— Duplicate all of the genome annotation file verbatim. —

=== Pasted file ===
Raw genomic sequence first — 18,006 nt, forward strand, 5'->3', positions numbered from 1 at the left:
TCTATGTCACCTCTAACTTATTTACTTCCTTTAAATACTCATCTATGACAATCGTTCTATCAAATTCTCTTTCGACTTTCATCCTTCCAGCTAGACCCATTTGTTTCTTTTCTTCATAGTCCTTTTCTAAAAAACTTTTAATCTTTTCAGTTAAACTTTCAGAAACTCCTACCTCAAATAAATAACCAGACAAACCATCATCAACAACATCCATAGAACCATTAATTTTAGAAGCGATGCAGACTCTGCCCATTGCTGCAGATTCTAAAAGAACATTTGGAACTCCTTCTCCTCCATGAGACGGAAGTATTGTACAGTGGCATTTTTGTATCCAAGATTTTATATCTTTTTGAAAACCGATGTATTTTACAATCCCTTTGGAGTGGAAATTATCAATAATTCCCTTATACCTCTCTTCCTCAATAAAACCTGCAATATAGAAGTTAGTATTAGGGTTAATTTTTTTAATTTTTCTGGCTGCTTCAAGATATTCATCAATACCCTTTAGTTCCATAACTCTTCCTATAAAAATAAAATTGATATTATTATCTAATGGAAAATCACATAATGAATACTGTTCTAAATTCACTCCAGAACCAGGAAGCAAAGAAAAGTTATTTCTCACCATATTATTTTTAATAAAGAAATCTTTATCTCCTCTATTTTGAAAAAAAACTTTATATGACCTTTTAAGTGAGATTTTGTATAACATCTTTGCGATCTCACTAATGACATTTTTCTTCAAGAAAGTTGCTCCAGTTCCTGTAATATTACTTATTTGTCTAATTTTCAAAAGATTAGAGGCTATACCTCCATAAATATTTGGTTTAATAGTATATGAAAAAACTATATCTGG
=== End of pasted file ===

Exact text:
Raw genomic sequence first — 18,006 nt, forward strand, 5'->3', positions numbered from 1 at the left:
TCTATGTCACCTCTAACTTATTTACTTCCTTTAAATACTCATCTATGACAATCGTTCTATCAAATTCTCTTTCGACTTTCATCCTTCCAGCTAGACCCATTTGTTTCTTTTCTTCATAGTCCTTTTCTAAAAAACTTTTAATCTTTTCAGTTAAACTTTCAGAAACTCCTACCTCAAATAAATAACCAGACAAACCATCATCAACAACATCCATAGAACCATTAATTTTAGAAGCGATGCAGACTCTGCCCATTGCTGCAGATTCTAAAAGAACATTTGGAACTCCTTCTCCTCCATGAGACGGAAGTATTGTACAGTGGCATTTTTGTATCCAAGATTTTATATCTTTTTGAAAACCGATGTATTTTACAATCCCTTTGGAGTGGAAATTATCAATAATTCCCTTATACCTCTCTTCCTCAATAAAACCTGCAATATAGAAGTTAGTATTAGGGTTAATTTTTTTAATTTTTCTGGCTGCTTCAAGATATTCATCAATACCCTTTAGTTCCATAACTCTTCCTATAAAAATAAAATTGATATTATTATCTAATGGAAAATCACATAATGAATACTGTTCTAAATTCACTCCAGAACCAGGAAGCAAAGAAAAGTTATTTCTCACCATATTATTTTTAATAAAGAAATCTTTATCTCCTCTATTTTGAAAAAAAACTTTATATGACCTTTTAAGTGAGATTTTGTATAACATCTTTGCGATCTCACTAATGACATTTTTCTTCAAGAAAGTTGCTCCAGTTCCTGTAATATTACTTATTTGTCTAATTTTCAAAAGATTAGAGGCTATACCTCCATAAATATTTGGTTTAATAGTATATGAAAAAACTATATCTGG